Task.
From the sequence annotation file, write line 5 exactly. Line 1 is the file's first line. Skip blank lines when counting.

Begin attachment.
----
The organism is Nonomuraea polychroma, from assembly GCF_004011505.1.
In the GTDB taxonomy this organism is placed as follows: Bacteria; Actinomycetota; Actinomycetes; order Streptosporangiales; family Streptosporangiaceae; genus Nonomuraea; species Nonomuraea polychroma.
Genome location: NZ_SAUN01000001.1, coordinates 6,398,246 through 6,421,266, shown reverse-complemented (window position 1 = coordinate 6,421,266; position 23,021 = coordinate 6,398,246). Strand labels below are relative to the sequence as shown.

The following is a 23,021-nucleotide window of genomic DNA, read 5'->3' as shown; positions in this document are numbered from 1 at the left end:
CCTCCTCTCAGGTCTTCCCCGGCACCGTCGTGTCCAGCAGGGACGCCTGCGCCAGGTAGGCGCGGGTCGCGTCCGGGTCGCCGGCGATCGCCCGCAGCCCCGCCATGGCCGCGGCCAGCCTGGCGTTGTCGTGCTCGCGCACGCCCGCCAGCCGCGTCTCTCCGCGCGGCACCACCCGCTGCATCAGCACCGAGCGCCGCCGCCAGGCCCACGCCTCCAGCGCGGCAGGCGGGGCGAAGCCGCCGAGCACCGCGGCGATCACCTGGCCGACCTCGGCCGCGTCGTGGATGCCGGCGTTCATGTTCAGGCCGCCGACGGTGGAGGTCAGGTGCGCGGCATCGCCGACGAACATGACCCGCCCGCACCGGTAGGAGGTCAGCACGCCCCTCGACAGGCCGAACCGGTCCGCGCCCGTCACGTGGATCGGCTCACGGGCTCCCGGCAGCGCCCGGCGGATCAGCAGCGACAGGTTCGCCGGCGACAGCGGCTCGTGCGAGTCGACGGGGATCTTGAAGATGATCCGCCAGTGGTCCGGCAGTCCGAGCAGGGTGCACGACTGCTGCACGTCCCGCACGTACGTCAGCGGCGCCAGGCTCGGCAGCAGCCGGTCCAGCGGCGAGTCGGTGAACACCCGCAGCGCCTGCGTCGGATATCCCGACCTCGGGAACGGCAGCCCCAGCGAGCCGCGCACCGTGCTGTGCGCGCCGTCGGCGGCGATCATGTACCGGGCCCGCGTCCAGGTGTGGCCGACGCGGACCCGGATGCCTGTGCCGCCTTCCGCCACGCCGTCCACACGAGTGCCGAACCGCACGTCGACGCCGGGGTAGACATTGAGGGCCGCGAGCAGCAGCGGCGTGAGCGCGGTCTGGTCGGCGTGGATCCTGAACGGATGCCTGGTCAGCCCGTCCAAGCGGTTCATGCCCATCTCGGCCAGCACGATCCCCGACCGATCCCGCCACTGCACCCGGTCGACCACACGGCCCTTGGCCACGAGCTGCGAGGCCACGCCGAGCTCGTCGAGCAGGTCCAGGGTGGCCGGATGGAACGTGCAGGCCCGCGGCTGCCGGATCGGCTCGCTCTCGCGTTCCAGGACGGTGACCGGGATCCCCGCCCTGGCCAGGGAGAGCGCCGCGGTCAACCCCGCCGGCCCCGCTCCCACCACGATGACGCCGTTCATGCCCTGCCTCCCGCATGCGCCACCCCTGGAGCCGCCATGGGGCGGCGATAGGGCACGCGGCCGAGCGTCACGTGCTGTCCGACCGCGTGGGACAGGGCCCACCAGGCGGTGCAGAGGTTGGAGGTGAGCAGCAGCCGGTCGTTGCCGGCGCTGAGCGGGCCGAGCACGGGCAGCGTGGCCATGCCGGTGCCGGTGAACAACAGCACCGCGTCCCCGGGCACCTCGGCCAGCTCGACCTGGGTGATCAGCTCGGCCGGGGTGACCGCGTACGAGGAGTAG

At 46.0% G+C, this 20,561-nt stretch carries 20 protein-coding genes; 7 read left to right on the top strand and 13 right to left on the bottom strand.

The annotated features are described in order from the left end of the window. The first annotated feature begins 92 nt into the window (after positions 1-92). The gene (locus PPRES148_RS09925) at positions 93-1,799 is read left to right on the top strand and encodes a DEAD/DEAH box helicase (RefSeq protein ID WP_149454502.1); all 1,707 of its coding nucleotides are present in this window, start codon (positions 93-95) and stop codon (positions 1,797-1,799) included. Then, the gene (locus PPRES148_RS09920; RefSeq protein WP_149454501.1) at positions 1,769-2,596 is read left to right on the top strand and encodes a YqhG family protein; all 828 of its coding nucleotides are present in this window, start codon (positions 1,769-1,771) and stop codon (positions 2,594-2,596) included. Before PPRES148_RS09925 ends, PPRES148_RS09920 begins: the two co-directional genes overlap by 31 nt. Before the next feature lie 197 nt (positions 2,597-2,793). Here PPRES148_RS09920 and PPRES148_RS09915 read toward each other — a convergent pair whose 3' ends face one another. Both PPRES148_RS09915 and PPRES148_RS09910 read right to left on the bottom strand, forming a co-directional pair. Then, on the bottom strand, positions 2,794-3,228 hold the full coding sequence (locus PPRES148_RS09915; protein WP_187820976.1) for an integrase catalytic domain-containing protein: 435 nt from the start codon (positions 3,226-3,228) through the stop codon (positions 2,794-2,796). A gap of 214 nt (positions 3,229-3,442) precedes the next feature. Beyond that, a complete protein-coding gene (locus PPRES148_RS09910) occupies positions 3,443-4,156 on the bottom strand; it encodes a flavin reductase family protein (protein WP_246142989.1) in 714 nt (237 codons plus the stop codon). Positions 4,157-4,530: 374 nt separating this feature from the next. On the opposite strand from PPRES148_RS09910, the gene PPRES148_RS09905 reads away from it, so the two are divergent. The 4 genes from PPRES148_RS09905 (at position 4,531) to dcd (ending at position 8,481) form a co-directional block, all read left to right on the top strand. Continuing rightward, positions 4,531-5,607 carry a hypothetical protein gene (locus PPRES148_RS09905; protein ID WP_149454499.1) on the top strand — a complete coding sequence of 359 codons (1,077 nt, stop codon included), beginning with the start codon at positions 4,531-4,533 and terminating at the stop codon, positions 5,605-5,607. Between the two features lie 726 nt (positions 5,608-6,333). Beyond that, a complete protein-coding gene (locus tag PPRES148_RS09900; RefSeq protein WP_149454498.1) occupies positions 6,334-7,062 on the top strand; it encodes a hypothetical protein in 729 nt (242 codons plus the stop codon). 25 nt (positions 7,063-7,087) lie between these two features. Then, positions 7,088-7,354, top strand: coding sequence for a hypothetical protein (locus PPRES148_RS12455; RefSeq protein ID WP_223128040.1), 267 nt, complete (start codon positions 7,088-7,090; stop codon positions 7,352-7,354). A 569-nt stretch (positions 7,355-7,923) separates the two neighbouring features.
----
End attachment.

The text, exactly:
CCTCCTCTCAGGTCTTCCCCGGCACCGTCGTGTCCAGCAGGGACGCCTGCGCCAGGTAGGCGCGGGTCGCGTCCGGGTCGCCGGCGATCGCCCGCAGCCCCGCCATGGCCGCGGCCAGCCTGGCGTTGTCGTGCTCGCGCACGCCCGCCAGCCGCGTCTCTCCGCGCGGCACCACCCGCTGCATCAGCACCGAGCGCCGCCGCCAGGCCCACGCCTCCAGCGCGGCAGGCGGGGCGAAGCCGCCGAGCACCGCGGCGATCACCTGGCCGACCTCGGCCGCGTCGTGGATGCCGGCGTTCATGTTCAGGCCGCCGACGGTGGAGGTCAGGTGCGCGGCATCGCCGACGAACATGACCCGCCCGCACCGGTAGGAGGTCAGCACGCCCCTCGACAGGCCGAACCGGTCCGCGCCCGTCACGTGGATCGGCTCACGGGCTCCCGGCAGCGCCCGGCGGATCAGCAGCGACAGGTTCGCCGGCGACAGCGGCTCGTGCGAGTCGACGGGGATCTTGAAGATGATCCGCCAGTGGTCCGGCAGTCCGAGCAGGGTGCACGACTGCTGCACGTCCCGCACGTACGTCAGCGGCGCCAGGCTCGGCAGCAGCCGGTCCAGCGGCGAGTCGGTGAACACCCGCAGCGCCTGCGTCGGATATCCCGACCTCGGGAACGGCAGCCCCAGCGAGCCGCGCACCGTGCTGTGCGCGCCGTCGGCGGCGATCATGTACCGGGCCCGCGTCCAGGTGTGGCCGACGCGGACCCGGATGCCTGTGCCGCCTTCCGCCACGCCGTCCACACGAGTGCCGAACCGCACGTCGACGCCGGGGTAGACATTGAGGGCCGCGAGCAGCAGCGGCGTGAGCGCGGTCTGGTCGGCGTGGATCCTGAACGGATGCCTGGTCAGCCCGTCCAAGCGGTTCATGCCCATCTCGGCCAGCACGATCCCCGACCGATCCCGCCACTGCACCCGGTCGACCACACGGCCCTTGGCCACGAGCTGCGAGGCCACGCCGAGCTCGTCGAGCAGGTCCAGGGTGGCCGGATGGAACGTGCAGGCCCGCGGCTGCCGGATCGGCTCGCTCTCGCGTTCCAGGACGGTGACCGGGATCCCCGCCCTGGCCAGGGAGAGCGCCGCGGTCAACCCCGCCGGCCCCGCTCCCACCACGATGACGCCGTTCATGCCCTGCCTCCCGCATGCGCCACCCCTGGAGCCGCCATGGGGCGGCGATAGGGCACGCGGCCGAGCGTCACGTGCTGTCCGACCGCGTGGGACAGGGCCCACCAGGCGGTGCAGAGGTTGGAGGTGAGCAGCAGCCGGTCGTTGCCGGCGCTGAGCGGGCCGAGCACGGGCAGCGTGGCCATGCCGGTGCCGGTGAACAACAGCACCGCGTCCCCGGGCACCTCGGCCAGCTCGACCTGGGTGATCAGCTCGGCCGGGGTGACCGCGTACGAGGAGTAG